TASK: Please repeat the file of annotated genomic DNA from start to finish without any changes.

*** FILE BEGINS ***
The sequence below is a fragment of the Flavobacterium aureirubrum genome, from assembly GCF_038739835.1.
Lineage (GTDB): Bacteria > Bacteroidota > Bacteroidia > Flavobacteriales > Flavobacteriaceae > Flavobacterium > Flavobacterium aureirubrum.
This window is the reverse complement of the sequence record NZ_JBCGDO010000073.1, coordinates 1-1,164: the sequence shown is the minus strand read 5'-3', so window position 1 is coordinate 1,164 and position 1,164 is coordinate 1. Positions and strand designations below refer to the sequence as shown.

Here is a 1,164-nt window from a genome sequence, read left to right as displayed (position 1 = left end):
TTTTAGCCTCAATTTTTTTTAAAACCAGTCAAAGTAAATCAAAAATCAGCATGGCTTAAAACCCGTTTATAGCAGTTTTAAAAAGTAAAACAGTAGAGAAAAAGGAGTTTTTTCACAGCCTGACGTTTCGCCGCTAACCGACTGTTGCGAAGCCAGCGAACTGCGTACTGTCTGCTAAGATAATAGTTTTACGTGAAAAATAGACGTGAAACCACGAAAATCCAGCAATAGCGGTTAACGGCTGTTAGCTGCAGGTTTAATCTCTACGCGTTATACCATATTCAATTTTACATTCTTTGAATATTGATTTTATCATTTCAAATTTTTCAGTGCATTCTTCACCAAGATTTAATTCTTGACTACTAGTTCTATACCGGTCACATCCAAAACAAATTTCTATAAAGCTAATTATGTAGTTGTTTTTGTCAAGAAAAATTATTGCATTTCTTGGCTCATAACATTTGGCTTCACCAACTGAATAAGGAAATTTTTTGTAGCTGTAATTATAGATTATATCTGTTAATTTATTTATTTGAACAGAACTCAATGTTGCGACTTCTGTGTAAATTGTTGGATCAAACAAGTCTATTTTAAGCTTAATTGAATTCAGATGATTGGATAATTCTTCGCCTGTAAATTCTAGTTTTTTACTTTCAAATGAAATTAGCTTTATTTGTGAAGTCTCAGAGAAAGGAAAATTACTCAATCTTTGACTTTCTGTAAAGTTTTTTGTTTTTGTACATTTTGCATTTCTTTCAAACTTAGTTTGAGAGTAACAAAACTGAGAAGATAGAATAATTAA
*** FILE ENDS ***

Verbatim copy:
The sequence below is a fragment of the Flavobacterium aureirubrum genome, from assembly GCF_038739835.1.
Lineage (GTDB): Bacteria > Bacteroidota > Bacteroidia > Flavobacteriales > Flavobacteriaceae > Flavobacterium > Flavobacterium aureirubrum.
This window is the reverse complement of the sequence record NZ_JBCGDO010000073.1, coordinates 1-1,164: the sequence shown is the minus strand read 5'-3', so window position 1 is coordinate 1,164 and position 1,164 is coordinate 1. Positions and strand designations below refer to the sequence as shown.

Here is a 1,164-nt window from a genome sequence, read left to right as displayed (position 1 = left end):
TTTTAGCCTCAATTTTTTTTAAAACCAGTCAAAGTAAATCAAAAATCAGCATGGCTTAAAACCCGTTTATAGCAGTTTTAAAAAGTAAAACAGTAGAGAAAAAGGAGTTTTTTCACAGCCTGACGTTTCGCCGCTAACCGACTGTTGCGAAGCCAGCGAACTGCGTACTGTCTGCTAAGATAATAGTTTTACGTGAAAAATAGACGTGAAACCACGAAAATCCAGCAATAGCGGTTAACGGCTGTTAGCTGCAGGTTTAATCTCTACGCGTTATACCATATTCAATTTTACATTCTTTGAATATTGATTTTATCATTTCAAATTTTTCAGTGCATTCTTCACCAAGATTTAATTCTTGACTACTAGTTCTATACCGGTCACATCCAAAACAAATTTCTATAAAGCTAATTATGTAGTTGTTTTTGTCAAGAAAAATTATTGCATTTCTTGGCTCATAACATTTGGCTTCACCAACTGAATAAGGAAATTTTTTGTAGCTGTAATTATAGATTATATCTGTTAATTTATTTATTTGAACAGAACTCAATGTTGCGACTTCTGTGTAAATTGTTGGATCAAACAAGTCTATTTTAAGCTTAATTGAATTCAGATGATTGGATAATTCTTCGCCTGTAAATTCTAGTTTTTTACTTTCAAATGAAATTAGCTTTATTTGTGAAGTCTCAGAGAAAGGAAAATTACTCAATCTTTGACTTTCTGTAAAGTTTTTTGTTTTTGTACATTTTGCATTTCTTTCAAACTTAGTTTGAGAGTAACAAAACTGAGAAGATAGAATAATTAA